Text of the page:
Not a lot of collectors typically come to coin shows anymore (at least, compared to 10 years ago), and shows tend to bring in a small number of collectors and therefore become primarily “wholesale” events for coin dealers. This isn’t a bad thing, just the way coin shows are nowadays. Most coins are sold online, and collectors prefer buying coins form their armchair than getting in their car and spending the day looking through dealer’s coin cases for what they could more easily have found on their computer. But we are always glad to see our customers in person, and chat about errors and the hobby with them.


U.S. coin dealers all seemed to be having a good show overall—not super busy, just “good.” There really wasn’t a single dealer at the show that we met who were unhappy with the show, and all were selling and buying.


Our next show will the the ANA in Pittsburgh, PA at the end of this month. If you are in the area or are able to attend the show, we look forward to seeing you there. 



Saturday, February 23, 2019 - 12:15

Cracked planchet coins are a well known error type. They typically are found on nickel and copper coins, but also on silver coins on occasion, and very rarely on gold coins. We recently acquired an extremely rare and dramatic 1927 Saint Gaudens $20 gold piece, with a large crack extending across the coin from the 8 o'clock position to the center of the coin. The crack is separated about 1/4 inch into the coin (you can even see a little light through the coin if held up to a light source), and then simply extends inwards to the very center of the coin, with a "crack" visible on both sides of the coin to the center of Ms.Liberty. 


Although long cracks are actually fairly common on coin series such as Lincoln cents or similar low value coins, it is all but unheard of on U.S. gold coins to have a crack this large. This is because of the high quality standards applied in the manufacture of gold coins. Even the most minute errors resulted in the coin's being rejected and melted down before they were allowed to leave the Mint. Gold coins were typically examined individually by hand, and were weighed individually. This resulted in virtually no errors coming out for gold coins, and this is even more the case with large sized gold coins, such as this 1927 Saint Gaudens double-eagle.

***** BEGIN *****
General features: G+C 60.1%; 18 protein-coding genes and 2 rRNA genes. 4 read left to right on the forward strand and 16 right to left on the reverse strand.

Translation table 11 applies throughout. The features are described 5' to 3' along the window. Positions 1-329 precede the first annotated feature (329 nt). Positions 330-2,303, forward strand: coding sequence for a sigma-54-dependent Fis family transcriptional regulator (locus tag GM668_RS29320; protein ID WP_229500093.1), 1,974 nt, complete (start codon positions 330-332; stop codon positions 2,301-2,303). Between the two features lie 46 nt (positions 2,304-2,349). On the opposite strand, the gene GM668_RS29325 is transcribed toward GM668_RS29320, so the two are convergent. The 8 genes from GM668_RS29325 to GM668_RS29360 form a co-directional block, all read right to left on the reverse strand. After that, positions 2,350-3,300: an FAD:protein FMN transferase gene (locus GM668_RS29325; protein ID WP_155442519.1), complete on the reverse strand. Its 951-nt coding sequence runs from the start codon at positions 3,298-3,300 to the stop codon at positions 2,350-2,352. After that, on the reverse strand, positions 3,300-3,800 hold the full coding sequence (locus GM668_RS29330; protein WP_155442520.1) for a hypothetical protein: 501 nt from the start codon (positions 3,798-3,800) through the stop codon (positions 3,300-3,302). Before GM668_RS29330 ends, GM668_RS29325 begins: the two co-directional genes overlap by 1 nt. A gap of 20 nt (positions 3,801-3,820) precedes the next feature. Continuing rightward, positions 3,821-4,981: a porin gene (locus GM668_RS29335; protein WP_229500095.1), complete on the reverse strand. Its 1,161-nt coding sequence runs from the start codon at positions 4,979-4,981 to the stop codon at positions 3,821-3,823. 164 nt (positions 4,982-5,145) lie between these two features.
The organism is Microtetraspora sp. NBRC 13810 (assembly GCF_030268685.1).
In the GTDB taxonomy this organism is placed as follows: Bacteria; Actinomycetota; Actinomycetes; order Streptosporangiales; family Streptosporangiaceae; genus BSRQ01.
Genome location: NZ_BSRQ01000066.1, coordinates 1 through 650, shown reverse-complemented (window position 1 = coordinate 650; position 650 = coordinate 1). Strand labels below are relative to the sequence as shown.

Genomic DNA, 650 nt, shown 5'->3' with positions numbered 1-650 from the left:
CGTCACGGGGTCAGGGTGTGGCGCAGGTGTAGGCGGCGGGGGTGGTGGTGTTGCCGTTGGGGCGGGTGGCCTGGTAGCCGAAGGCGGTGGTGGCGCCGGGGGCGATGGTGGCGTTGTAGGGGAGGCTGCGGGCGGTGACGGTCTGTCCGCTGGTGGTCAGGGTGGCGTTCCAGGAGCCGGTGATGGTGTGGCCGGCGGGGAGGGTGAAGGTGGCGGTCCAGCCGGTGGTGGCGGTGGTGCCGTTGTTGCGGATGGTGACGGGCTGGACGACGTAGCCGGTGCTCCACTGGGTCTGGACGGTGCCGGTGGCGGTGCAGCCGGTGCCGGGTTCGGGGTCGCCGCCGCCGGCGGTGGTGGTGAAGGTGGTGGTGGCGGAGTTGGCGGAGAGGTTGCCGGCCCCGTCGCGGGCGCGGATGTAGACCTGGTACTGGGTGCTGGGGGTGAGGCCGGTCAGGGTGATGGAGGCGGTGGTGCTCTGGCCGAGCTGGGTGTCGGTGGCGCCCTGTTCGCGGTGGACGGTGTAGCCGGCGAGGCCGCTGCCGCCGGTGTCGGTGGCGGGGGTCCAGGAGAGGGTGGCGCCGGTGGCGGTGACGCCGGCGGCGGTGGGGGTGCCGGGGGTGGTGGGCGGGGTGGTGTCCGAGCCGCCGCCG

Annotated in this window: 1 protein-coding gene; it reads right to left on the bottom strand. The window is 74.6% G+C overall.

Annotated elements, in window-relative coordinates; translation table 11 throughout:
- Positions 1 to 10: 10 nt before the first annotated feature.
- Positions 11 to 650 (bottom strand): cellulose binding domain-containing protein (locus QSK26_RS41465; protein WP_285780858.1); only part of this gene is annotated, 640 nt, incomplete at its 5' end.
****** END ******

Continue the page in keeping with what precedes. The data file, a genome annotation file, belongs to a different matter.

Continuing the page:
Even today, gold and silver coins are created with extreme care. Anything which effects the metal content or integrity is of utmost importance to the Mint. Gold and silver eagles, for example, never come with cracked planchets (and only very rarely with errors effecting their weight or metal.) As was true in the past is also true today—when the metal content is important, it is vital that the Mint do a near perfect job in manufacturing their precious metal coinage. 


When looking back over the last 200 odd years of U.S. Mint coin production, there are remarkably few gold errors. Most of what exists are small strike throughs, slag inclusions or minor laminations. Major errors on gold coins are rare, and the number of cracked planchet coins is minute, with probably no more than a handful known for all gold coin series’. The 1927 Saint Gaudens is the largest planchet crack we have seen so far on any U.S. gold coin. To view images of the coin, here is a link: